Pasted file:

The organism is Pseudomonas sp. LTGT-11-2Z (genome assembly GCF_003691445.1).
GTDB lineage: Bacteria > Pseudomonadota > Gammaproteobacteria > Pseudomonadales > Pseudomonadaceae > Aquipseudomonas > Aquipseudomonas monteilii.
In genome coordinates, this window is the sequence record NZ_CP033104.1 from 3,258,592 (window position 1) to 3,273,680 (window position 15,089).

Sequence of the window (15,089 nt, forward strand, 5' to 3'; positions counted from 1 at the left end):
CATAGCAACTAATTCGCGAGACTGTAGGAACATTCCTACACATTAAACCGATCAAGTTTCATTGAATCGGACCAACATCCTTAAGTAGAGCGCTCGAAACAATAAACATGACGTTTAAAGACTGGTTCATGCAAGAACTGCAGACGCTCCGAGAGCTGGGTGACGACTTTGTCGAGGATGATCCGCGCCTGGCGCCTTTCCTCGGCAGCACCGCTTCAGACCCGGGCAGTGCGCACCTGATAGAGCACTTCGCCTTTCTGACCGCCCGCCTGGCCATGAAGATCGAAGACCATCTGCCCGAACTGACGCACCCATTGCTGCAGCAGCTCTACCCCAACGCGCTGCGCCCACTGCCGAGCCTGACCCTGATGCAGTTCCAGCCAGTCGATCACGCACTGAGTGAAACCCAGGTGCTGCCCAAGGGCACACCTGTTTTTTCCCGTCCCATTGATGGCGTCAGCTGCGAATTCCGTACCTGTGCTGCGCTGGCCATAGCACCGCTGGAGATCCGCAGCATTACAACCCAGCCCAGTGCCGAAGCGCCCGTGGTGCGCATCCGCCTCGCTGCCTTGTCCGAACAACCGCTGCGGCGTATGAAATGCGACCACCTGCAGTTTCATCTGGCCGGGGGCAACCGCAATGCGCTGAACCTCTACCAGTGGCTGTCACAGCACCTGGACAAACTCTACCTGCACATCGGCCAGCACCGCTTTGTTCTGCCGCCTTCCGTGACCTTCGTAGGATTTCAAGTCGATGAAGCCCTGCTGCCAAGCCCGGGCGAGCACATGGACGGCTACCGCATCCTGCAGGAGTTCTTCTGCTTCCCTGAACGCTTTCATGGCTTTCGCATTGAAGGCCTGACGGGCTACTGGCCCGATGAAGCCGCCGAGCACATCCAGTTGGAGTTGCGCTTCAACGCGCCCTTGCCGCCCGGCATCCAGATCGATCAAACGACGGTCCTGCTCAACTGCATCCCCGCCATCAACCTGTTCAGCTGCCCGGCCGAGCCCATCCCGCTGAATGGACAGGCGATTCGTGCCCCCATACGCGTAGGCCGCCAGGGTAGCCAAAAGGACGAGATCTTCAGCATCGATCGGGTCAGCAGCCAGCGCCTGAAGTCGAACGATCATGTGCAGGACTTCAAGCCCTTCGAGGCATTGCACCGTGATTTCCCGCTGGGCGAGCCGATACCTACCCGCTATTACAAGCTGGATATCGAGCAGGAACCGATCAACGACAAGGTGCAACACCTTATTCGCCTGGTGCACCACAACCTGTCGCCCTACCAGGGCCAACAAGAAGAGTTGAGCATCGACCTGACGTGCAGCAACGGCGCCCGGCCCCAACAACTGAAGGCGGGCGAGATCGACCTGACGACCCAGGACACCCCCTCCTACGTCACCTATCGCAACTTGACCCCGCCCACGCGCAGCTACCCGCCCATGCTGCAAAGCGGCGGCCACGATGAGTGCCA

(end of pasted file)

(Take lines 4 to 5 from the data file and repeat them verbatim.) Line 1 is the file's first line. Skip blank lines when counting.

Sequence of the window (15,089 nt, forward strand, 5' to 3'; positions counted from 1 at the left end):
CATAGCAACTAATTCGCGAGACTGTAGGAACATTCCTACACATTAAACCGATCAAGTTTCATTGAATCGGACCAACATCCTTAAGTAGAGCGCTCGAAACAATAAACATGACGTTTAAAGACTGGTTCATGCAAGAACTGCAGACGCTCCGAGAGCTGGGTGACGACTTTGTCGAGGATGATCCGCGCCTGGCGCCTTTCCTCGGCAGCACCGCTTCAGACCCGGGCAGTGCGCACCTGATAGAGCACTTCGCCTTTCTGACCGCCCGCCTGGCCATGAAGATCGAAGACCATCTGCCCGAACTGACGCACCCATTGCTGCAGCAGCTCTACCCCAACGCGCTGCGCCCACTGCCGAGCCTGACCCTGATGCAGTTCCAGCCAGTCGATCACGCACTGAGTGAAACCCAGGTGCTGCCCAAGGGCACACCTGTTTTTTCCCGTCCCATTGATGGCGTCAGCTGCGAATTCCGTACCTGTGCTGCGCTGGCCATAGCACCGCTGGAGATCCGCAGCATTACAACCCAGCCCAGTGCCGAAGCGCCCGTGGTGCGCATCCGCCTCGCTGCCTTGTCCGAACAACCGCTGCGGCGTATGAAATGCGACCACCTGCAGTTTCATCTGGCCGGGGGCAACCGCAATGCGCTGAACCTCTACCAGTGGCTGTCACAGCACCTGGACAAACTCTACCTGCACATCGGCCAGCACCGCTTTGTTCTGCCGCCTTCCGTGACCTTCGTAGGATTTCAAGTCGATGAAGCCCTGCTGCCAAGCCCGGGCGAGCACATGGACGGCTACCGCATCCTGCAGGAGTTCTTCTGCTTCCCTGAACGCTTTCATGGCTTTCGCATTGAAGGCCTGACGGGCTACTGGCCCGATGAAGCCGCCGAGCACATCCAGTTGGAGTTGCGCTTCAACGCGCCCTTGCCGCCCGGCATCCAGATCGATCAAACGACGGTCCTGCTCAACTGCATCCCCGCCATCAACCTGTTCAGCTGCCCGGCCGAGCCCATCCCGCTGAATGGACAGGCGATTCGTGCCCCCATACGCGTAGGCCGCCAGGGTAGCCAAAAGGACGAGATCTTCAGCATCGATCGGGTCAGCAGCCAGCGCCTGAAGTCGAACGATCATGTGCAGGACTTCAAGCCCTTCGAGGCATTGCACCGTGATTTCCCGCTGGGCGAGCCGATACCTACCCGCTATTACAAGCTGGATATCGAGCAGGAACCGATCAACGACAAGGTGCAACACCTTATTCGCCTGGTGCACCACAACCTGTCGCCCTACCAGGGCCAACAAGAAGAGTTGAGCATCGACCTGACGTGCAGCAACGGCGCCCGGCCCCAACAACTGAAGGCGGGCGAGATCGACCTGACGACCCAGGACACCCCCTCCTACGTCACCTATCGCAACTTGACCCCGCCCACGCGCAGCTACCCGCCCATGCTGCAAAGCGGCGGCCACGATGAGTGCCA